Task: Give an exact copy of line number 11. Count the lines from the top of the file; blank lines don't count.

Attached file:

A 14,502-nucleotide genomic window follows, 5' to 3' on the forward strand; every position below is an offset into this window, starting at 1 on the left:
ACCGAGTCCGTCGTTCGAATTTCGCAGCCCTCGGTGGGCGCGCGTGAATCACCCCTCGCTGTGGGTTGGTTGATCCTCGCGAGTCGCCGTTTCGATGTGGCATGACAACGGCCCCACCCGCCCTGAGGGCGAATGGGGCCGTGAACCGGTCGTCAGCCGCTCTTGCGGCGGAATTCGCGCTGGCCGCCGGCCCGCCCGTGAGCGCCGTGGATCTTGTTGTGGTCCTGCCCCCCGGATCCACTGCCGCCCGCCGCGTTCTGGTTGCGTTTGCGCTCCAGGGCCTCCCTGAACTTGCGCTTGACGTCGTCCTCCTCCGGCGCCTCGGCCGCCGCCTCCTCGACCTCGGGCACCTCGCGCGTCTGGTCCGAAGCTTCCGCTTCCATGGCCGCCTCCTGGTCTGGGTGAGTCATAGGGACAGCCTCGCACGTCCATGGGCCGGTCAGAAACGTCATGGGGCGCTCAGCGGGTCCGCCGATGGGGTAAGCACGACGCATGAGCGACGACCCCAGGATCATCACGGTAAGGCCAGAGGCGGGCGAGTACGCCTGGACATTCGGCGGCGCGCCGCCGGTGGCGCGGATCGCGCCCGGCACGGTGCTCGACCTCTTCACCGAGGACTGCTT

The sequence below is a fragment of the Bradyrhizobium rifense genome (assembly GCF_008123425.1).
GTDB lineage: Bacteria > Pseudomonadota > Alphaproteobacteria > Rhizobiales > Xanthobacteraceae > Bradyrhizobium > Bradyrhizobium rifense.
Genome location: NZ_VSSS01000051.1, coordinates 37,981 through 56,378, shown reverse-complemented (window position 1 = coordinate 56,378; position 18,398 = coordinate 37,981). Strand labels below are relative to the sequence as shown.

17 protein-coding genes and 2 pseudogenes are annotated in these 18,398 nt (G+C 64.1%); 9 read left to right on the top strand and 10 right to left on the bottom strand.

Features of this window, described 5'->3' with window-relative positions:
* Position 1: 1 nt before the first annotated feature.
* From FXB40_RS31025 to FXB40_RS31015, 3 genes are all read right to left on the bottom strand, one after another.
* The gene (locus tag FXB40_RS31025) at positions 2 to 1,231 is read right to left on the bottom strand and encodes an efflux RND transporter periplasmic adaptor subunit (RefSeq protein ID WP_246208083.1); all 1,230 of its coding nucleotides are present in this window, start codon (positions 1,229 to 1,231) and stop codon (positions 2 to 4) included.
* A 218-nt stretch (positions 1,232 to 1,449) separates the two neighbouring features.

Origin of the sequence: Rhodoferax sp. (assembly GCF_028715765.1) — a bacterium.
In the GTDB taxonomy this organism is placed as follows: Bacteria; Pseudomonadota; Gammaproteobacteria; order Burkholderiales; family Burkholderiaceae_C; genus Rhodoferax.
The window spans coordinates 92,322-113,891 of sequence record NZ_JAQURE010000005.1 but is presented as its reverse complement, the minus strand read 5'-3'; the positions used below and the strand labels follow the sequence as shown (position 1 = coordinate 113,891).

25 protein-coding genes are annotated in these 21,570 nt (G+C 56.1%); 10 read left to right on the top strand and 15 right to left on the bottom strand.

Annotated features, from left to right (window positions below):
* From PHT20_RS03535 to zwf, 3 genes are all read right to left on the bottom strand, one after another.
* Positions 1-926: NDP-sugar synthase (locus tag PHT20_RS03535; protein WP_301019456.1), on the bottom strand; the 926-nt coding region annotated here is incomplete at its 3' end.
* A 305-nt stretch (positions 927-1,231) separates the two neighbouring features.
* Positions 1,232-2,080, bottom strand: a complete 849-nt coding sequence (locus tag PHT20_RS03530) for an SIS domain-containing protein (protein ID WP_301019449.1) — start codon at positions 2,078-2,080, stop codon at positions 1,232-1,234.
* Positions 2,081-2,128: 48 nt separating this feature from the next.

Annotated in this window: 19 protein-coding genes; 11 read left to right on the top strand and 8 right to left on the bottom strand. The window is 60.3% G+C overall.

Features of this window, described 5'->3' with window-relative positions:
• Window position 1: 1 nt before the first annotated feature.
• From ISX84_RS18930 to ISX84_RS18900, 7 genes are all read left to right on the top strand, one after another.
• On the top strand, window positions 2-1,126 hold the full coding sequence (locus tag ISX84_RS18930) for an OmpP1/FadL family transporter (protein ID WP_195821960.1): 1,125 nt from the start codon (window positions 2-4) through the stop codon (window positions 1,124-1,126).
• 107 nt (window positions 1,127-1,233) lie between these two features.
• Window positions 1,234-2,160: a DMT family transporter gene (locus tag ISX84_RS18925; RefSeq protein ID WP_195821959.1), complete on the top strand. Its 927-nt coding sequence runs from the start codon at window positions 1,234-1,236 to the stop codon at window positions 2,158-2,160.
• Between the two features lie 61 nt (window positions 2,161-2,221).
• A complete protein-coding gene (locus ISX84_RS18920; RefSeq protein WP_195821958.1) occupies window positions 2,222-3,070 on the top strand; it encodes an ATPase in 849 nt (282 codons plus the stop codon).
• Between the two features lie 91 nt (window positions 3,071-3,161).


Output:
* A 218-nt stretch (positions 1,232 to 1,449) separates the two neighbouring features.